A successful dairy business naturally focuses on the health of dairy cows. However, it also relies on the well-being of the people who take care of them.
Employers talked about some challenges in training and retaining good employees at the Dairy Calf and Heifer Association annual meeting in Appleton, Wisconsin, and online April 7.
“We depend on them for our productivity,” said Jorge Delgado.
Delgado, a dairy advisor for Alltech specializing in on-farm labor, said the workforce has changed over the years. That means employers must adapt to improve dairy jobs and help retain employees at a time when good labor is hard to replace.
Producers can motivate employees by acknowledging their relevance and providing recognition, he said.
Emily DeBenetti, farm staff manager at Oxford Cattle Co. in Ontario, Canada, told participants about a sign that hangs at the farm and reminds workers of their responsibilities to the animals and to their teammates. It says, “If not me, then who? If not now, then when?”
At Oxford County Calf, recognition for innovative ideas is given in the form of a gift valued at about $40. It could be a coat, a thermos or the like for someone suggesting a useful idea that makes the job easier, faster or more efficient. It is a coveted award, said DeBenetti, who manages 30 people and 4,000 calves. Her job, involving human resources, health and safety and calf health, is based in Burgessville, a small Ontario community just 12 miles from the city of Woodstock, known as the Dairy Capital of Canada.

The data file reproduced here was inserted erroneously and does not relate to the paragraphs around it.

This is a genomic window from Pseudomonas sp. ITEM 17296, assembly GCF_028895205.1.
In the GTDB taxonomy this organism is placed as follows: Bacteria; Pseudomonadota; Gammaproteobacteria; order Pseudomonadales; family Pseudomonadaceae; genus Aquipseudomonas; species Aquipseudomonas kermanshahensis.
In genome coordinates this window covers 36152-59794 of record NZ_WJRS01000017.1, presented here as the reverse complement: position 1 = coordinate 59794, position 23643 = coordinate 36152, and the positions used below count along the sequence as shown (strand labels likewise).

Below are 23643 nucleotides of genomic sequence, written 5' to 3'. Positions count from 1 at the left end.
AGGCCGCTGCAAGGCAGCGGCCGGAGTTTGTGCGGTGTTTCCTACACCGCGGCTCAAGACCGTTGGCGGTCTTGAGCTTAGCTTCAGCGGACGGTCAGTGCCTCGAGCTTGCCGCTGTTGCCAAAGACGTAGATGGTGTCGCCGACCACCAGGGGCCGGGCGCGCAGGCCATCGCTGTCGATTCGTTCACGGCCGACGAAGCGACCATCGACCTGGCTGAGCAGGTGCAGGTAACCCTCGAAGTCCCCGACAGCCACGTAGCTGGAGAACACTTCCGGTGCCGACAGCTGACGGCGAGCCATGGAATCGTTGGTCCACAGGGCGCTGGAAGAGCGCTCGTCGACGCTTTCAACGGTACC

Teamwork is another way Oxford Cattle motivates people. Most jobs are shared with two to four people. Whether the team is castrating, dehorning or vaccinating calves, at least one member is an experienced “expert” leading the non-experts. Being deemed an “expert” is a form of recognition earning a level of autonomy, DeBenetti said.
The farm is open to suggestions from employees. One person suggested that the vaccination crew needed one more person and stated why. The suggested procedure was tried, and it worked better.
“It’s a win-win,” she said.
For new employees at the Canadian operation, a buddy system is used to help them learn the ropes during a two-week orientation period. The new employee can ask “Where do I find, this? Where do I clock in? Who do I ask about this issue?” They learn about the company structure. It’s been a good way to integrate new employees into the job and get them the information they need, DeBenetti said.
The dairy operation also integrates workers into the community when celebrating events throughout the year. Such gatherings allow people to bring in family members or someone they met in the community to expand the farm’s bubble.
At Paramount Calves in Darlington, Wisconsin, which has 25 source farms, the relevance of employees is recognized when owners learn about their work. Sarah Dougherty, who manages about 40 people for Paramount, gives an example of acknowledging the effort of employees.
In the fall of 2019, the company invited all the owners to a meeting with the people who care for the calves. The workers explained how what they do impacts calf health and personally talked about their roles in the operation. It helped owners appreciate the work of the employees, and gave employees a chance to tell their stories.
Paramount has both peer recognition for someone going above and beyond in their work and a hero award for someone finding and reporting a risk or something that needs attention, Dougherty said.
Paramount also offers “micro loans” of $1,000 to employees who may have a sudden need. Such opportunities may make the difference in keeping an employee if they have a crisis, Dougherty said.
Both operations also have self-measurement opportunities for employees where they can express how they think they are doing and get feedback for further improvement.
Employees at Larson Acres, a six-generation Wisconsin dairy farm that includes 2,800 cows and 5,000 acres, recognizes employee achievements in a quarterly newsletter. It also lets the 70 employees know what is happening in other departments.
It is written in both English and Spanish, said Sandy Larson, one of the 11 family members at the farm in Magnolia Township.